SHANGHAI – Beijing Automotive Group said on Tuesday that it would acquire a stake in the German automaker Daimler, and deepen its ties to China's huge but troubled car market and illustrate its growing efforts in the global automotive industry.
The Beijing company said it would acquire shares and voting rights equal to a 5 percent stake in Daimler. The two companies are already partners in China, which have long demanded foreign automakers to enter into comprehensive joint ventures with Chinese companies to create cars.
Beijing Auto's acquisition of a Daimler shareholding may devote concerns in Germany to China's growing influence in the country's industrial sector. In recent years, Chinese companies have been major buyers of medium and large German companies in the sector, particularly Kuka, a leading manufacturer of industrial robots. Last year, partly inspired by the Kuka agreement, the EU members agreed on new rules that give members more power to scrutinize foreign investments.
Li Shufu, chairman of Zhejiang Geely Holding Group, owns just under 10 percent of Daimler through a separate investment firm, which means that together Chinese companies will control nearly 15 percent of the company that makes Mercedes-Benz cars. Daimler, as the founders are considered to be inventors of the car, has long been a cornerstone of German industry.
"Acquisition is the Chinese wheelhouse to gather wealth and power," said Michael Dunne, CEO of Zozo Go, a car consultant in San Diego, using the abbreviation of Beijing Auto.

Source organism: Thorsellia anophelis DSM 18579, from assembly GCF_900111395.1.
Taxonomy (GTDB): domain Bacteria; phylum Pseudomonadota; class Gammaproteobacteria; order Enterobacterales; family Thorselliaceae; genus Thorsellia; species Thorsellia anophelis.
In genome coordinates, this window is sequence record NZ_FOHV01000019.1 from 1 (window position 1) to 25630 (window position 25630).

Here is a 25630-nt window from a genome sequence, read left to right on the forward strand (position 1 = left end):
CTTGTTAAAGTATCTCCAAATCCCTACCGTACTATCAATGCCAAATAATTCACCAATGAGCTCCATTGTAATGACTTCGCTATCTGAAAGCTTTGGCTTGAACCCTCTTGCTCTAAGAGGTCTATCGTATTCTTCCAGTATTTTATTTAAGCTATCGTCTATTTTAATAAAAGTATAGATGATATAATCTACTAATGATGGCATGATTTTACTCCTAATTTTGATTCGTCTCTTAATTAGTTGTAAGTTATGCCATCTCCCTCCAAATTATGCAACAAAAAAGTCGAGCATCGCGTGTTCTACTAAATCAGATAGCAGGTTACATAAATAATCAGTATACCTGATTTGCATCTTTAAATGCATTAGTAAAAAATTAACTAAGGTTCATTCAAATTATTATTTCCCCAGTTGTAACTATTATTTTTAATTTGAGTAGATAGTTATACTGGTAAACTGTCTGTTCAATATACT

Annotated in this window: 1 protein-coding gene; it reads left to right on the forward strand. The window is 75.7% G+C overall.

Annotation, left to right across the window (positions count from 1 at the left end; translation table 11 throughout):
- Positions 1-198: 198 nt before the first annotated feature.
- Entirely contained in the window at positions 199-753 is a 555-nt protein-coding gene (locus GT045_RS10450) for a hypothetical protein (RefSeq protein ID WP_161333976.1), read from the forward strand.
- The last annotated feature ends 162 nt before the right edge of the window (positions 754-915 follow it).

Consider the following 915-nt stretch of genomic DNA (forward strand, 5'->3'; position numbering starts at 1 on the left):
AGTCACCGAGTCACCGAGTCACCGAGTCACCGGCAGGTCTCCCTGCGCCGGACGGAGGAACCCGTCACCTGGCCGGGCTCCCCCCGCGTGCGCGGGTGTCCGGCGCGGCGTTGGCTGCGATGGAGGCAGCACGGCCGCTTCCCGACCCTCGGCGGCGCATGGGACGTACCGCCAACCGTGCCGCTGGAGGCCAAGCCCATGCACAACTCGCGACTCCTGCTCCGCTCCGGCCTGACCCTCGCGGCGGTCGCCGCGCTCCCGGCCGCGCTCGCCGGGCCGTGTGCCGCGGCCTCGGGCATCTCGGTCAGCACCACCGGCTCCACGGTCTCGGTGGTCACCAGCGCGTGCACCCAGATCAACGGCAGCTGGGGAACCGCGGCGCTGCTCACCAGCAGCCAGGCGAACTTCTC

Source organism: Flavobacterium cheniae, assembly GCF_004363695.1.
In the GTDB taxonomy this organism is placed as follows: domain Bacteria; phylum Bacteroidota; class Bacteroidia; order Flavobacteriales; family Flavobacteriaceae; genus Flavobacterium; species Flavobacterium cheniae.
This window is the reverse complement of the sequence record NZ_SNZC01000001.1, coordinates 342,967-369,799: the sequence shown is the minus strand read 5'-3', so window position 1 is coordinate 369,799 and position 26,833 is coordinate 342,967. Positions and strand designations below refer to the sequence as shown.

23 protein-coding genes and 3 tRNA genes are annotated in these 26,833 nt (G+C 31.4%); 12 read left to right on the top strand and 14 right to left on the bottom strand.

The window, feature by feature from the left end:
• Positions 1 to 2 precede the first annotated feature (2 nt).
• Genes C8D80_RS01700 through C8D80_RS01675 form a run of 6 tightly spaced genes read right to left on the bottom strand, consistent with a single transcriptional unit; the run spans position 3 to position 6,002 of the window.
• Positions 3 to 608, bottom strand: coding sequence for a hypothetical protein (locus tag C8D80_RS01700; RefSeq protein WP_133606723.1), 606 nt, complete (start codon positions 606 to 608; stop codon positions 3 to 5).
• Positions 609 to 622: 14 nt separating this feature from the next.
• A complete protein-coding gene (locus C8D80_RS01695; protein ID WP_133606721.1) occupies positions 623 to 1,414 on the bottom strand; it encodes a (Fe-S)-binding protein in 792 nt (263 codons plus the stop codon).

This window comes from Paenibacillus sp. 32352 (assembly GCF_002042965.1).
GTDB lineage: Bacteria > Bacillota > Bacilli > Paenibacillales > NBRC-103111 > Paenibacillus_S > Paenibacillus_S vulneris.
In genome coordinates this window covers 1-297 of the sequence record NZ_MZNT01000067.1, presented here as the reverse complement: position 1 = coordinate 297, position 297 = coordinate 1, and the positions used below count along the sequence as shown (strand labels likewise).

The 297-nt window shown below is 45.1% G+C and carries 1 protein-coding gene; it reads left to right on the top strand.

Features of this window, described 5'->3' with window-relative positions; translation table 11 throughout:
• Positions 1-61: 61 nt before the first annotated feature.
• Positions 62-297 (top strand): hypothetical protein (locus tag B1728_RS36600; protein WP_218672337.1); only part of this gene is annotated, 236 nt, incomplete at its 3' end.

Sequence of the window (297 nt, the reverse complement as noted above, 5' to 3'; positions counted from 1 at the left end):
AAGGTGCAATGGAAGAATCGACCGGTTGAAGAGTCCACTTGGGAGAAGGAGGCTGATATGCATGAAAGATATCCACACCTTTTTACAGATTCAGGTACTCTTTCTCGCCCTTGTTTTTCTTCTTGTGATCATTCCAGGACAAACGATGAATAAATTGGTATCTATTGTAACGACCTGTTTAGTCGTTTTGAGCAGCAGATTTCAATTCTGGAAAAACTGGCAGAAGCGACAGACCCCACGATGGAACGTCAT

Beijing is also a major force in the shift towards electric cars because Chinese companies are the world's dominant producers of electrical and electronic equipment, while remaining in many of the technologies associated with the combustion engine.
Beijing Auto's investment in Daimler is likely to be less controversial than any other Chinese business intervention in Europe, because the two companies have worked together since 2003. Daimler already owns a 10 percent stake in Beijing Auto.
The transaction announced on Tuesday is more about strengthening existing bonds than it is about a new pressure from China for greater influence at Daimler, said Yale Zhang, CEO of Automotive Foresight, a Shanghai consulting firm
"This will strengthen their relationship, "Zhang said in a telephone interview.
The deal coincides with the efforts of car manufacturers across China to maneuver for control of joint ventures. President Xi Jinping announced last year, under pressure from the United States, that in the coming years he would eliminate a requirement that foreign automakers assemble cars in China only through 50-50 joint ventures with local automakers. The German automaker BMW has already announced plans to increase its stake in its joint venture with Brilliance Auto from China when today's regulations are wiped out.
Beijing Auto was able to acquire Daimler shares on the open market while relatively inexpensive. The stock has lost more than a third of its value since the beginning of 2018, and it has been under pressure since Daimler issued a surplus warning this month. The shares rose almost 5 per cent in Frankfurt on Tuesday.
Based on Daimler's current market capitalization, a 5 percent stake would be valued at about $ 2.8 billion.
Daimler said it welcomed the investment.
The Chinese market is and remains a key pillar of our success, not only for sales but also for our product development and production, ”said Ola Källenius, Daimler's CEO, in a statement.